The Treasury and the Bank of England should start a new “jury service” to formally involve citizens in economic decisions, according to an influential think tank.
British people should serve compulsory, paid terms on the “citizen juries” to allow them to shape economic policy, the Royal Society for the encouragement of the Arts, Manufactures and Commerce (RSA) will say today.
The radical move would allow citizens to “take back control over the big economic decisions”, the RSA said, in a deliberate echo of the slogan successfully used by the Vote Leave campaign.
The juries would have the ability to question key officials, from Bank governor Mark Carney to chancellor Philip Hammond, on economic policy. The members of the citizen juries would be randomly selected, as they are in the courts system.
The RSA, whose head Matthew Taylor carried out a review of so-called gig economy jobs for the government, said it had received widespread support for the idea.
The Bank and the Treasury both engage extensively with experts and major institutions, but have faced criticisms particularly since the financial crisis began a decade ago of being out of touch with the majority of working people.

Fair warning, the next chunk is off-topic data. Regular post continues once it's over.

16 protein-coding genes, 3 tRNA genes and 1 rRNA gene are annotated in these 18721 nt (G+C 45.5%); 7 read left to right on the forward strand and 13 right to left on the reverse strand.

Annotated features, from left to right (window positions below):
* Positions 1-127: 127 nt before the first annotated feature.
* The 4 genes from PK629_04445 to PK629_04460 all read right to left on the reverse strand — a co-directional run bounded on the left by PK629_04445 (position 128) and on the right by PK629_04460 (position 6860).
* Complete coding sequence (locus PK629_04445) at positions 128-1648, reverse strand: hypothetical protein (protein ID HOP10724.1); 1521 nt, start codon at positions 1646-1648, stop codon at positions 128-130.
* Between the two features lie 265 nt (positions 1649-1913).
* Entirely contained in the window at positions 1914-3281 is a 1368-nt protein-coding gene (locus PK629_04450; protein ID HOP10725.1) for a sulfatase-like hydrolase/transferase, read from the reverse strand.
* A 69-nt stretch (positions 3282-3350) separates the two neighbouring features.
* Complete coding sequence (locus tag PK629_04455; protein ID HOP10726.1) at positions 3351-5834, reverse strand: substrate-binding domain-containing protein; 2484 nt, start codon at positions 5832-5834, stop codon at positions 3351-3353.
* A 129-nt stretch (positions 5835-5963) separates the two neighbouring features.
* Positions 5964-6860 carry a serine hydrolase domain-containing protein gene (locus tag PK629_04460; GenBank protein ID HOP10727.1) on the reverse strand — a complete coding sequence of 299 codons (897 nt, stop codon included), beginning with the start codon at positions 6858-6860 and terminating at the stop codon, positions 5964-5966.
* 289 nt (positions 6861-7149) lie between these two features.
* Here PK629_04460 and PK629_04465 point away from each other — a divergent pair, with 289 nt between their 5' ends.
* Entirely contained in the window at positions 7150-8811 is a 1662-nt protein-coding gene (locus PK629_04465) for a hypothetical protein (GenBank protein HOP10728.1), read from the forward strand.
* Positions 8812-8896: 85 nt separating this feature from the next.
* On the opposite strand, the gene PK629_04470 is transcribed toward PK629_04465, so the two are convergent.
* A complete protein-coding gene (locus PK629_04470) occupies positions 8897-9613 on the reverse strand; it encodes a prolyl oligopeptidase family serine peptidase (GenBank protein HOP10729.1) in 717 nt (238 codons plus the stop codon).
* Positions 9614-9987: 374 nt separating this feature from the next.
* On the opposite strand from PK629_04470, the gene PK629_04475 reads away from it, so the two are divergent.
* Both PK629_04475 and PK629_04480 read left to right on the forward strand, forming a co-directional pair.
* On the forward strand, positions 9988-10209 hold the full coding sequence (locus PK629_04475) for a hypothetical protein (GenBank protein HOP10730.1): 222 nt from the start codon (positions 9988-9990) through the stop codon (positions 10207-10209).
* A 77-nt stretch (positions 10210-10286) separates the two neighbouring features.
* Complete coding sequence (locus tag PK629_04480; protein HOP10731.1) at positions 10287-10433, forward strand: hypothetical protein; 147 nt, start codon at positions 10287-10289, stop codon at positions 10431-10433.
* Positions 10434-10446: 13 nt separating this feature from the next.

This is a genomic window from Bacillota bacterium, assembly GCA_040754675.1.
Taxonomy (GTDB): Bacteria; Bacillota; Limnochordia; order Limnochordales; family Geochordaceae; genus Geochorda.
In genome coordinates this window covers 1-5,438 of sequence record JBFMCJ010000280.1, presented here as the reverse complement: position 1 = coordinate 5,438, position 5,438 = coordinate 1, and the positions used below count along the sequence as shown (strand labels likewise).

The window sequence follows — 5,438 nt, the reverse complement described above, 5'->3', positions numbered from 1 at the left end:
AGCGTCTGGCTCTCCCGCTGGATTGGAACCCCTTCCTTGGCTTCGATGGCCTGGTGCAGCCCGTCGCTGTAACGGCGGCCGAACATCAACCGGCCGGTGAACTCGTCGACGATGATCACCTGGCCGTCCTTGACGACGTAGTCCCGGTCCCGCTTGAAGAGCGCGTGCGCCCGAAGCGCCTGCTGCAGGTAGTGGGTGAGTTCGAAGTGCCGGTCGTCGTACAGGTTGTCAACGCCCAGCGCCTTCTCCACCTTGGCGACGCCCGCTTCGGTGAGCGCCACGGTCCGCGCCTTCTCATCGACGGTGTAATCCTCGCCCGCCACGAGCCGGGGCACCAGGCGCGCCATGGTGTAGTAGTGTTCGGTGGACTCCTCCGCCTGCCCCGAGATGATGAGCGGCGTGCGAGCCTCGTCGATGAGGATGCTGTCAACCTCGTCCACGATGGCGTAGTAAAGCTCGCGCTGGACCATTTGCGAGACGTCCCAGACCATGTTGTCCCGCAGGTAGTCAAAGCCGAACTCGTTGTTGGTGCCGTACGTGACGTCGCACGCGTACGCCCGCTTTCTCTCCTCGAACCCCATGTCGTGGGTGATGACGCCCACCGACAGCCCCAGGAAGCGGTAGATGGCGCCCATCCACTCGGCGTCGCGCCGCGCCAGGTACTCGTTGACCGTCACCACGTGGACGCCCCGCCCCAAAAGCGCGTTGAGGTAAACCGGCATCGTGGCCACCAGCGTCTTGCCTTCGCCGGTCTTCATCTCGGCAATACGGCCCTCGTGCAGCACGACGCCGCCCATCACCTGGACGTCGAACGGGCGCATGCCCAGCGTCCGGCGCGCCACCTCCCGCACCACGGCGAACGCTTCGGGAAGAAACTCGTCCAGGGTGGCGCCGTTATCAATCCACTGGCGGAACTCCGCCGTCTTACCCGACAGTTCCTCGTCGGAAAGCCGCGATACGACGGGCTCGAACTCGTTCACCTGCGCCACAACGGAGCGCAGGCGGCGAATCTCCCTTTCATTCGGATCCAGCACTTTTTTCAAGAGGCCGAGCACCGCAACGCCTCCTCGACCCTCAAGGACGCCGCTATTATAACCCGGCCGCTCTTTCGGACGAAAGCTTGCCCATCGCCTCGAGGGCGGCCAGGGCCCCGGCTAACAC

The Bank of England is currently attempting to broaden the reach of its communications, which have traditionally been limited mainly to figures in finance and economics, with visits to different parts of the country from key policymakers.
Reema Patel, programme manager for the RSA Citizens' Economic Council, which formed the plans, said: “The public don’t just want to be passive consultees but active decision-makers, taking back control of the economy.”
“By using randomly selected citizens’ juries, bodies like the Bank of England and the Treasury can better understand the public’s views on important issues such as the setting of interest rates as well as the decisions announced in the chancellor of the Exchequer’s Budget on Wednesday.”